Here it is, the Optimistic Underground list of best ambient albums ever made. Inspired by all the discussion surrounding Pitchfork’s list of the genre, I decided to lay out my favorites. This is a sound that I’ve been in love with my whole life, so the only problem was narrowing it down.
Lots of people like ambient music for lots of reasons. Some love to fall asleep to it. Some are fascinated with the granular detail of slow songs. Some enjoy the way that it can dilate time, shifting perception for vast stretches.
I love it for all of these reasons, and for the way it can utterly transport my mind in a way that frees me to have all sorts of thoughts, the kind of ideas that spring up during a long bike ride or a mediation session. Ambient music is contemplative music, for all intents and purposes. It’s music to think about, and think to.
As of right now, I can’t imagine setting a strict order for these albums. So they’re not numbered. Some are definitely more beloved than others, but the important thing is that these are all incredible works of music that deserve your attention. Every single album here is a defining example of the power and possibility of ambient music.
For more exploration, try the 32 Best Dub Techno Albums and Every David Bowie Album Ranked lists or see the Optimistic Underground best of the year collection for a load of gems.
On with the list. These are the best ambient albums ever made:
This album changes everything for the Dream Catalogue mastermind.
With last month’s deep-dive into the Dream Catalogue roster, I became aware that label co-founders telepath テレパシ and Hong Kong Express had each released an incredible amount of material in the past year. Their output rivals that of every other artist on the label combined, and incredibly, most of it is top notch. Sure, a handful of them tread in the same ultra-drifting waters, but somehow there’s a fascinating diversity of styles between the pair, all lit with the signature cyberpunk glow of the burgeoning label.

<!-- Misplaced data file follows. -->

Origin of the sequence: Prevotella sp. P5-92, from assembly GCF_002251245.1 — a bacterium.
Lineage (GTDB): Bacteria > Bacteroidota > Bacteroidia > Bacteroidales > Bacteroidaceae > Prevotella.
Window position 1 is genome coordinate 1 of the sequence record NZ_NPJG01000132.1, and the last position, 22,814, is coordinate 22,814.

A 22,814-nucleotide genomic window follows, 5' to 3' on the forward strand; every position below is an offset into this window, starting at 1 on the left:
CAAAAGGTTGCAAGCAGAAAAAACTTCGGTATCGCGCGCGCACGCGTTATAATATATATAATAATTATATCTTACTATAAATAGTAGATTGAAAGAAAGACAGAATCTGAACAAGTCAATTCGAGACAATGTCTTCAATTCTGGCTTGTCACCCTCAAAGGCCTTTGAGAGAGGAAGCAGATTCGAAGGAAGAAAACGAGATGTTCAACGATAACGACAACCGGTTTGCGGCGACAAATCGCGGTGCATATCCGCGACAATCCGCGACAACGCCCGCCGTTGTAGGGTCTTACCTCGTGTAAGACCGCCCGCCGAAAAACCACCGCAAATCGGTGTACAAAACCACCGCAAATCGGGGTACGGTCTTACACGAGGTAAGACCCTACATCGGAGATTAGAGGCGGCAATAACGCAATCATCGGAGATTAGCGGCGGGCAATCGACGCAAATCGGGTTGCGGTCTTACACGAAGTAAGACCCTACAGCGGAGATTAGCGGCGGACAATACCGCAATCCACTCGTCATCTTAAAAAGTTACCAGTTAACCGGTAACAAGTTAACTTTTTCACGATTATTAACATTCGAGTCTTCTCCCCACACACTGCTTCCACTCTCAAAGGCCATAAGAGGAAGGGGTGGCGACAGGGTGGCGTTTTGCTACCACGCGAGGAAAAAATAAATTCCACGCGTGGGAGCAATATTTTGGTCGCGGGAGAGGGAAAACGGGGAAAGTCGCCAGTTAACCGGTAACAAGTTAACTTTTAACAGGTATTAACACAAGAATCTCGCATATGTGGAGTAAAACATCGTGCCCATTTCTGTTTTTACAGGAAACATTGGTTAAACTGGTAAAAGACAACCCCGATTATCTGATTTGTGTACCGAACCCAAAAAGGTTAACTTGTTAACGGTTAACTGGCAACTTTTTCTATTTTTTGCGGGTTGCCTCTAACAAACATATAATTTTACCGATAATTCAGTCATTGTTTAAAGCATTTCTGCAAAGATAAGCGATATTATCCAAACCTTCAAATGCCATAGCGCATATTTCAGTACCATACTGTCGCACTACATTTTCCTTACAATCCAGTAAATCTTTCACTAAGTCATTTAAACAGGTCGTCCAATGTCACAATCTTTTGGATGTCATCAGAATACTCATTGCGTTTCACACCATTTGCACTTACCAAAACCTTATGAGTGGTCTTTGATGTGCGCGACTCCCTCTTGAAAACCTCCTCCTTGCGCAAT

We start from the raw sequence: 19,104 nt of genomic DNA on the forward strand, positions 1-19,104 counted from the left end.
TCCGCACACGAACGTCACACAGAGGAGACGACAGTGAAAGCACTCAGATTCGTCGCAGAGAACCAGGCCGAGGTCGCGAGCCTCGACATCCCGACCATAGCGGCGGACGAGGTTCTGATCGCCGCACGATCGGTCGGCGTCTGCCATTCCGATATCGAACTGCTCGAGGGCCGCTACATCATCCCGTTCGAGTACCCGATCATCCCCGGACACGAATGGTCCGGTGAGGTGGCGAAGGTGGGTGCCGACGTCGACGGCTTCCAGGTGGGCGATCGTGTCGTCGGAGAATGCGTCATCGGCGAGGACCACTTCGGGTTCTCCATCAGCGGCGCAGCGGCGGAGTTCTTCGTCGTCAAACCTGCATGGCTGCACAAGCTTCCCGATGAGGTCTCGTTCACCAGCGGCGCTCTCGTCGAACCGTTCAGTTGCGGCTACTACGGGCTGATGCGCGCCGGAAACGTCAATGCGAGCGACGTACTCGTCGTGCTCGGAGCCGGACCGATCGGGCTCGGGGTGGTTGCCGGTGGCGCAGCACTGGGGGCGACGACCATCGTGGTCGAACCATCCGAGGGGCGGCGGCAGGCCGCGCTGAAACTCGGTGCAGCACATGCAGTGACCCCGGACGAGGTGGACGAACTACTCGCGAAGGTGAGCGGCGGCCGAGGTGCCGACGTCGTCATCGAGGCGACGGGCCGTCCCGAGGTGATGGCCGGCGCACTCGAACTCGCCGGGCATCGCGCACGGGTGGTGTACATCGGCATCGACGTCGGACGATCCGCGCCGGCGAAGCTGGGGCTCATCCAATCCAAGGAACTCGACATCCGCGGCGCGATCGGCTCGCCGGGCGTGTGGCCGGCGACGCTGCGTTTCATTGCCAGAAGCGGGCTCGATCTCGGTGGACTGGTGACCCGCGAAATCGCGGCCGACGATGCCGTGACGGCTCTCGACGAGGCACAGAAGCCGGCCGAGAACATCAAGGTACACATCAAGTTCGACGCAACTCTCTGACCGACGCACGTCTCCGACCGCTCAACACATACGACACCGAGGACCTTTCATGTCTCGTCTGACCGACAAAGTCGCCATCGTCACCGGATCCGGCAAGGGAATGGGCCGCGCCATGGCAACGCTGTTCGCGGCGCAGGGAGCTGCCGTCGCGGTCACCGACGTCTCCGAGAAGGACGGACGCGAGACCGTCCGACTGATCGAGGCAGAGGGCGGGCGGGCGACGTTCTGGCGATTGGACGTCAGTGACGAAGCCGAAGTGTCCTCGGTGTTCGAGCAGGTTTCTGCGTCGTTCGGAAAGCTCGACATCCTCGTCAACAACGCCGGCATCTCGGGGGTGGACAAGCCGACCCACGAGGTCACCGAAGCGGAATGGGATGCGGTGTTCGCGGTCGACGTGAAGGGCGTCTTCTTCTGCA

Dream Catalogue has quickly become one of my favorite music labels. Their aesthetic is a utopian ideal for tomorrow’s world. The music they release is futuristic, wrapped in a warm emotional embrace, full of nostalgia and hope. Everything I’ve heard is, naturally, painted with a deeply dreamlike palette. Edges are blurred, time vanishes, and the listener becomes unmoored from tactile reality.
2015 was an incredible year for music, full of surprises and second comings, weird new genres and unbelievable evolutions of existing sounds. Of course, every year is great for music as long as you’re open to new sounds. That’s how this whole thing works.
Every year, I enjoy writing down my favorites as I go along, adding them to a simple text file on my laptop. Sometimes I add stars to the albums when I realize I’m completely mad for them. For some albums, this means I find myself listening day after day, racking up dozens of plays. For others, this means that I’m struck so deeply on an emotional, intellectual, or even physical level that I can’t bring myself to listen again for a few days. Both experiences bring lasting rewards, especially when considered in the long view. This is why I love looking back and appreciating the permanent impact from these powerful pieces of music.
As it turned out, this year’s list included over twenty starred albums. I left a handful for my Best of 2015 Honorable Mention list, but the rest were simply indispensable. My list would not be complete without all of these albums.
So please, read on and enjoy. These are the 17 best albums of 2015.
Sometimes there’s no better way to discover music than aimlessly sliding through the dark dream of the internet.
One day at the office I was looking for something that I could drift to. I wanted a sound that stretched like taffy until it reached the horizon. I needed my surroundings blurred beyond recognition, smeared into the very fabric of reality. With 新しい日の誕生 (Birth of a New Day) by 2814, I found exactly what I was looking for.